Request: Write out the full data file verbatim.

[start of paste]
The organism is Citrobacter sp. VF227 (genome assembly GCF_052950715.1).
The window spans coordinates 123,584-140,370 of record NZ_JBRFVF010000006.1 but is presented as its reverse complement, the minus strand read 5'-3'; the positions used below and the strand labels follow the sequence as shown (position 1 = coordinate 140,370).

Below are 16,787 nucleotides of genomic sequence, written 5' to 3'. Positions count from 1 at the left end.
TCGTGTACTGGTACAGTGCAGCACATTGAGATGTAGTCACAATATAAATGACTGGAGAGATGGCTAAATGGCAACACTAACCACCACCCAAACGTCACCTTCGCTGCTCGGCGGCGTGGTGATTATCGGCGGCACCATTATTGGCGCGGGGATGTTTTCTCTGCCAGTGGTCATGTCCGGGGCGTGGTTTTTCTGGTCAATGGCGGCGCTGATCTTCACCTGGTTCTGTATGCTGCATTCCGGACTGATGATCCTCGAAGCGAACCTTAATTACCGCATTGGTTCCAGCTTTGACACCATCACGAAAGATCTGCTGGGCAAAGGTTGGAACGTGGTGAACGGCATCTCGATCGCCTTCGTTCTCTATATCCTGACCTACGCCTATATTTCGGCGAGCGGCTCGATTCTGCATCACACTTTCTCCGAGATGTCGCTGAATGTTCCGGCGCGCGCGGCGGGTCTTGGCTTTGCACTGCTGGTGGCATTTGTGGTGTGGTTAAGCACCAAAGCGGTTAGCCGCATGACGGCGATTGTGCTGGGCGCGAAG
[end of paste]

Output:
The organism is Citrobacter sp. VF227 (genome assembly GCF_052950715.1).
The window spans coordinates 123,584-140,370 of record NZ_JBRFVF010000006.1 but is presented as its reverse complement, the minus strand read 5'-3'; the positions used below and the strand labels follow the sequence as shown (position 1 = coordinate 140,370).

Below are 16,787 nucleotides of genomic sequence, written 5' to 3'. Positions count from 1 at the left end.
TCGTGTACTGGTACAGTGCAGCACATTGAGATGTAGTCACAATATAAATGACTGGAGAGATGGCTAAATGGCAACACTAACCACCACCCAAACGTCACCTTCGCTGCTCGGCGGCGTGGTGATTATCGGCGGCACCATTATTGGCGCGGGGATGTTTTCTCTGCCAGTGGTCATGTCCGGGGCGTGGTTTTTCTGGTCAATGGCGGCGCTGATCTTCACCTGGTTCTGTATGCTGCATTCCGGACTGATGATCCTCGAAGCGAACCTTAATTACCGCATTGGTTCCAGCTTTGACACCATCACGAAAGATCTGCTGGGCAAAGGTTGGAACGTGGTGAACGGCATCTCGATCGCCTTCGTTCTCTATATCCTGACCTACGCCTATATTTCGGCGAGCGGCTCGATTCTGCATCACACTTTCTCCGAGATGTCGCTGAATGTTCCGGCGCGCGCGGCGGGTCTTGGCTTTGCACTGCTGGTGGCATTTGTGGTGTGGTTAAGCACCAAAGCGGTTAGCCGCATGACGGCGATTGTGCTGGGCGCGAAG